Second, my son has a disease in his femur which makes it incredibly fragile. We were sent home from the hospital without a walker or wheelchair, and had to find one through a charity organization. Neither the walker nor the wheelchair were small enough. Consequently, he's fallen out of his wheelchair 3 times, which is incredibly dangerous for him--as rebreaking his femur is very high risk. It's also hard for him to wheel it around because the wheels are too big for his small arms to reach around properly. We also bought him crutches out of our own pocket. 

Lastly, I went to my gynecologist last week to be preapproved for an IUD. Humana responded that they would cover it 80/20. Birth control should be completely covered by the Affordable Care Act. 

I'm also annoyed that I had to schedule two appointments for what could have been covered in one. I had to have one appointment for my well visit. And another to insert the IUD. I figure this will take an extra 2 hours out of my day, not to mention the humiliation of having another exam.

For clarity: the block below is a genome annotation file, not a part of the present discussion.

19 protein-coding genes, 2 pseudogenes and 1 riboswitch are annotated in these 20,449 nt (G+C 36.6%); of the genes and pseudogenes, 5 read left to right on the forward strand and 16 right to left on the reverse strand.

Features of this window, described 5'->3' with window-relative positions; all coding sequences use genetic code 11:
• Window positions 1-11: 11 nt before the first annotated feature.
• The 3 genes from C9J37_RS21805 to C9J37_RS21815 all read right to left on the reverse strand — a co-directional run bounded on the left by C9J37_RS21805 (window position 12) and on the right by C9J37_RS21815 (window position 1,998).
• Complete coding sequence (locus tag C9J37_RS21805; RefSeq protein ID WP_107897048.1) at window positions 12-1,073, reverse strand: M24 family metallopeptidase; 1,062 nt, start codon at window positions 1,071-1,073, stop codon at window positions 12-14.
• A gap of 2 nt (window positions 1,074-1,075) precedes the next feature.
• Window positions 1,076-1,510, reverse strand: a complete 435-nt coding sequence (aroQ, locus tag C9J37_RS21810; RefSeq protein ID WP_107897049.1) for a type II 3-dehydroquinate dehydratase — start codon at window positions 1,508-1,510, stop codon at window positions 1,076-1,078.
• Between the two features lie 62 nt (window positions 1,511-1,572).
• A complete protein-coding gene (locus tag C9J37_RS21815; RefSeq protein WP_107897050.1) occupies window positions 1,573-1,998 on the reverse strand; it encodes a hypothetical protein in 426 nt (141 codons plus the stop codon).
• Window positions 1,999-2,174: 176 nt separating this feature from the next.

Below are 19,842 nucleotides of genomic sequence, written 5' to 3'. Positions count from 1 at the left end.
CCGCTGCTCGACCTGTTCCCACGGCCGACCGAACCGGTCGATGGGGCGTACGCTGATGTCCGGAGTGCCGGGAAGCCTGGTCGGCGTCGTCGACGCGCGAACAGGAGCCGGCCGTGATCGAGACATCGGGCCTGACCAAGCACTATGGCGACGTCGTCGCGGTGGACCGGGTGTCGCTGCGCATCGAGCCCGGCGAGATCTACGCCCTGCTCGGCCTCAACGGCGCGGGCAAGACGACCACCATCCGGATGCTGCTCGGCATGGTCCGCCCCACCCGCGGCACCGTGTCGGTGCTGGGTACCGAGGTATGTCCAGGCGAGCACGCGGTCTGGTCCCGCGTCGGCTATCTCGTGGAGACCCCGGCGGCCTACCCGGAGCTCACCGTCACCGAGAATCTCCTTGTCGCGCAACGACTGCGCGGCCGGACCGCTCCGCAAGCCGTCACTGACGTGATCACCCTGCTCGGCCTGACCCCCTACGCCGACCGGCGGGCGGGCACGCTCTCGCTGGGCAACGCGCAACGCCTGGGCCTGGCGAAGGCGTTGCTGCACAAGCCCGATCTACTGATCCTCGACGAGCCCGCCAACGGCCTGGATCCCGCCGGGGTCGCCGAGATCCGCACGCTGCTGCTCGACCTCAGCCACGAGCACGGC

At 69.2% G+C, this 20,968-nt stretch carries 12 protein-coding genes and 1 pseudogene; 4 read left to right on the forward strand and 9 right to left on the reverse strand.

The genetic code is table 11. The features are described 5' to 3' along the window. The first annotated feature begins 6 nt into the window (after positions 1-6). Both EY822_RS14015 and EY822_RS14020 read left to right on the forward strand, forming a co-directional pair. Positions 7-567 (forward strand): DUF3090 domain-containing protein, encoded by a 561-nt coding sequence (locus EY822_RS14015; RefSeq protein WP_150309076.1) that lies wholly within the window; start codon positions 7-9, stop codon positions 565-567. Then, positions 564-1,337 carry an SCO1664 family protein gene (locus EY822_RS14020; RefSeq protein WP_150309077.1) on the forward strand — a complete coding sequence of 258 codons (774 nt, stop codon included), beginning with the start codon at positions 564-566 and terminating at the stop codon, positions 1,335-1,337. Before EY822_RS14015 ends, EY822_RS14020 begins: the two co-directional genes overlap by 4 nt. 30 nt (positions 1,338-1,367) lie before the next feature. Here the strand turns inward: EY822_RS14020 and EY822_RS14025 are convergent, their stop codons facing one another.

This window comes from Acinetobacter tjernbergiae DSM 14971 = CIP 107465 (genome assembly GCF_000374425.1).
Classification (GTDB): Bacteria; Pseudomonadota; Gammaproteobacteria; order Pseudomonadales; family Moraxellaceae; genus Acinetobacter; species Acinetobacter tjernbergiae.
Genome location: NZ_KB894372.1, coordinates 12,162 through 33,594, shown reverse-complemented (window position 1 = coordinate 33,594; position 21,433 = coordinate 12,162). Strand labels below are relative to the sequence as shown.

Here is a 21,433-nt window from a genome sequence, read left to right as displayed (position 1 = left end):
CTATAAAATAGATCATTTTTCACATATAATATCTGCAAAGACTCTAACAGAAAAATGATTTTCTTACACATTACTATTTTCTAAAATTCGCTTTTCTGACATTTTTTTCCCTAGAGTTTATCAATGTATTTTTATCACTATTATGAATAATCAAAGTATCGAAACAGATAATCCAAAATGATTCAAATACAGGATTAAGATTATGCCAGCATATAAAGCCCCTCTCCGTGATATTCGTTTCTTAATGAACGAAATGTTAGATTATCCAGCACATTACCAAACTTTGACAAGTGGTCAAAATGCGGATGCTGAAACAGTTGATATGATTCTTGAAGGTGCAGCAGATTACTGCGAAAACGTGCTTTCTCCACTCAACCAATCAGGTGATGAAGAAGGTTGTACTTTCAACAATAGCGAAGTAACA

Also, it shouldn't take 10 minutes to talk to an actual person on the phone when I call Humana.

They also only covered two places to get a wheelchair in the valley. One company proved impossible to get a hold of, so I went to the other. And was given a wheelchair with unusable breaks. It was old and falling apart. 

I could go on, but why? I've proven my point. And I've been funny about it. Which takes talent. 

So here's what you can do, let's let them know that there are more people than flying monkeys. And they should treat people with respect. 

Tweet:
. refuses to cover procedures it actually covers.  in         RT

. is staffed by the flying monkeys from Wizard of Oz.  in         RT